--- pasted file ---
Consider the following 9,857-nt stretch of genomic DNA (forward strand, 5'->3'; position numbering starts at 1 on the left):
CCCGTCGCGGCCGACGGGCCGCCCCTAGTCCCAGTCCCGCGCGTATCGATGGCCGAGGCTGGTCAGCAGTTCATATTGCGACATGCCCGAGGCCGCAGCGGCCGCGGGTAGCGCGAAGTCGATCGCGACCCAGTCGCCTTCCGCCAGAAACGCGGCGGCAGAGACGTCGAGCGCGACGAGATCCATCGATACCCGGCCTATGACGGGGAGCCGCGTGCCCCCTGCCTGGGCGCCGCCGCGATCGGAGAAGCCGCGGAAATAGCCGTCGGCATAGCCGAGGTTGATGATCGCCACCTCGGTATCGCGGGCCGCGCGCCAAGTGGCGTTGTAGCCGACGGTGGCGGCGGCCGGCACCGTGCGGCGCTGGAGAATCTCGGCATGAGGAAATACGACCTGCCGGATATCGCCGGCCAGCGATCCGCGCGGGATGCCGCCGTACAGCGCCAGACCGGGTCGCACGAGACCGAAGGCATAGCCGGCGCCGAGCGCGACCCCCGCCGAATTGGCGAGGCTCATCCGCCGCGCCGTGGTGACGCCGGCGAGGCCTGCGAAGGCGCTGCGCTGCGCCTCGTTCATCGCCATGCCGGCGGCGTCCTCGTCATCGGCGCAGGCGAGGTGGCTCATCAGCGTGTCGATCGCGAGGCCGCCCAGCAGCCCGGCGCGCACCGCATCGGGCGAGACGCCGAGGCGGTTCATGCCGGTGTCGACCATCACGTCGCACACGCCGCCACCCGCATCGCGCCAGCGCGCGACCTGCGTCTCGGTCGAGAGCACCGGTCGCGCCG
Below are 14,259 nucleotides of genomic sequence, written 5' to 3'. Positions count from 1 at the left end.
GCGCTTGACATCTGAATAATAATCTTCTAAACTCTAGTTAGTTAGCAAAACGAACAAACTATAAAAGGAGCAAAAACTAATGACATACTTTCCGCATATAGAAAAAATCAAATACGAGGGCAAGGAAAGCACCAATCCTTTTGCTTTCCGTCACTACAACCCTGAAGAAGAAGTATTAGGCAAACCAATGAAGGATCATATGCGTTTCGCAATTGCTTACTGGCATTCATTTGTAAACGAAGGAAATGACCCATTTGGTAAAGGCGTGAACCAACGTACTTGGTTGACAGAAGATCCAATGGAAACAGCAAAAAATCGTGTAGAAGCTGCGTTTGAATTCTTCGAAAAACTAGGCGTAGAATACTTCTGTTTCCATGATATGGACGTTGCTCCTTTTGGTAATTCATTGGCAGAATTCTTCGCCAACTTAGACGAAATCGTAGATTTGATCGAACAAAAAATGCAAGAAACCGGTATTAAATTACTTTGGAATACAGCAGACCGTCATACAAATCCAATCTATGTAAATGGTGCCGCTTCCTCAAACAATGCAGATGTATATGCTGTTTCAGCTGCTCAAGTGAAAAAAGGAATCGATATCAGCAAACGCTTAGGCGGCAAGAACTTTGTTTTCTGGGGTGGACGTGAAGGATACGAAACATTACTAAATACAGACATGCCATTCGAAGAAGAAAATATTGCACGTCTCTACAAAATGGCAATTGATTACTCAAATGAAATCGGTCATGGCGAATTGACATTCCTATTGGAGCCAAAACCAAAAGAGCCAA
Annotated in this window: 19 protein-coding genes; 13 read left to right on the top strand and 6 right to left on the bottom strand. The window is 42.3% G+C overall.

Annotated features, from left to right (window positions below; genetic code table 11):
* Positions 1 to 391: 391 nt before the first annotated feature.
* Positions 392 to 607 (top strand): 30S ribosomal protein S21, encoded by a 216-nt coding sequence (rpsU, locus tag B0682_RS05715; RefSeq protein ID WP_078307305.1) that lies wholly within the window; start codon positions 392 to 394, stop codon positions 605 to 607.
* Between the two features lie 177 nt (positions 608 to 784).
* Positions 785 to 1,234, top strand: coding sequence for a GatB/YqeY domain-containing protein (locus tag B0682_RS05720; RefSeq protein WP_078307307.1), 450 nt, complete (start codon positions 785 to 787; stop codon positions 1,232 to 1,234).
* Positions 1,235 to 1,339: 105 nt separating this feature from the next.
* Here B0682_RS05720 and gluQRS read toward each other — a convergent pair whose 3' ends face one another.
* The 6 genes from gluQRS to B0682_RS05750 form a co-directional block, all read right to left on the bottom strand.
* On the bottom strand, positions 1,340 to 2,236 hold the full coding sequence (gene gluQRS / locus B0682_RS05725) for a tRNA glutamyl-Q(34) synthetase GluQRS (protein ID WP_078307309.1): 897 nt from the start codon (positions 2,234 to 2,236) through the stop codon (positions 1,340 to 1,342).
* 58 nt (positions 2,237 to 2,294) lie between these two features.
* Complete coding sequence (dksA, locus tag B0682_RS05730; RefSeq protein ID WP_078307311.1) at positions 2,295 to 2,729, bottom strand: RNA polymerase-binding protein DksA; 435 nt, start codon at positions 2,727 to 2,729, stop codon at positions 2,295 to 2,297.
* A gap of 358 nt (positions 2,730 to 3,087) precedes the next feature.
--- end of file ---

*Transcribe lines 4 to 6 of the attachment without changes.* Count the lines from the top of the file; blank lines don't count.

GCGCTTGACATCTGAATAATAATCTTCTAAACTCTAGTTAGTTAGCAAAACGAACAAACTATAAAAGGAGCAAAAACTAATGACATACTTTCCGCATATAGAAAAAATCAAATACGAGGGCAAGGAAAGCACCAATCCTTTTGCTTTCCGTCACTACAACCCTGAAGAAGAAGTATTAGGCAAACCAATGAAGGATCATATGCGTTTCGCAATTGCTTACTGGCATTCATTTGTAAACGAAGGAAATGACCCATTTGGTAAAGGCGTGAACCAACGTACTTGGTTGACAGAAGATCCAATGGAAACAGCAAAAAATCGTGTAGAAGCTGCGTTTGAATTCTTCGAAAAACTAGGCGTAGAATACTTCTGTTTCCATGATATGGACGTTGCTCCTTTTGGTAATTCATTGGCAGAATTCTTCGCCAACTTAGACGAAATCGTAGATTTGATCGAACAAAAAATGCAAGAAACCGGTATTAAATTACTTTGGAATACAGCAGACCGTCATACAAATCCAATCTATGTAAATGGTGCCGCTTCCTCAAACAATGCAGATGTATATGCTGTTTCAGCTGCTCAAGTGAAAAAAGGAATCGATATCAGCAAACGCTTAGGCGGCAAGAACTTTGTTTTCTGGGGTGGACGTGAAGGATACGAAACATTACTAAATACAGACATGCCATTCGAAGAAGAAAATATTGCACGTCTCTACAAAATGGCAATTGATTACTCAAATGAAATCGGTCATGGCGAATTGACATTCCTATTGGAGCCAAAACCAAAAGAGCCAA
Annotated in this window: 19 protein-coding genes; 13 read left to right on the top strand and 6 right to left on the bottom strand. The window is 42.3% G+C overall.

Annotated features, from left to right (window positions below; genetic code table 11):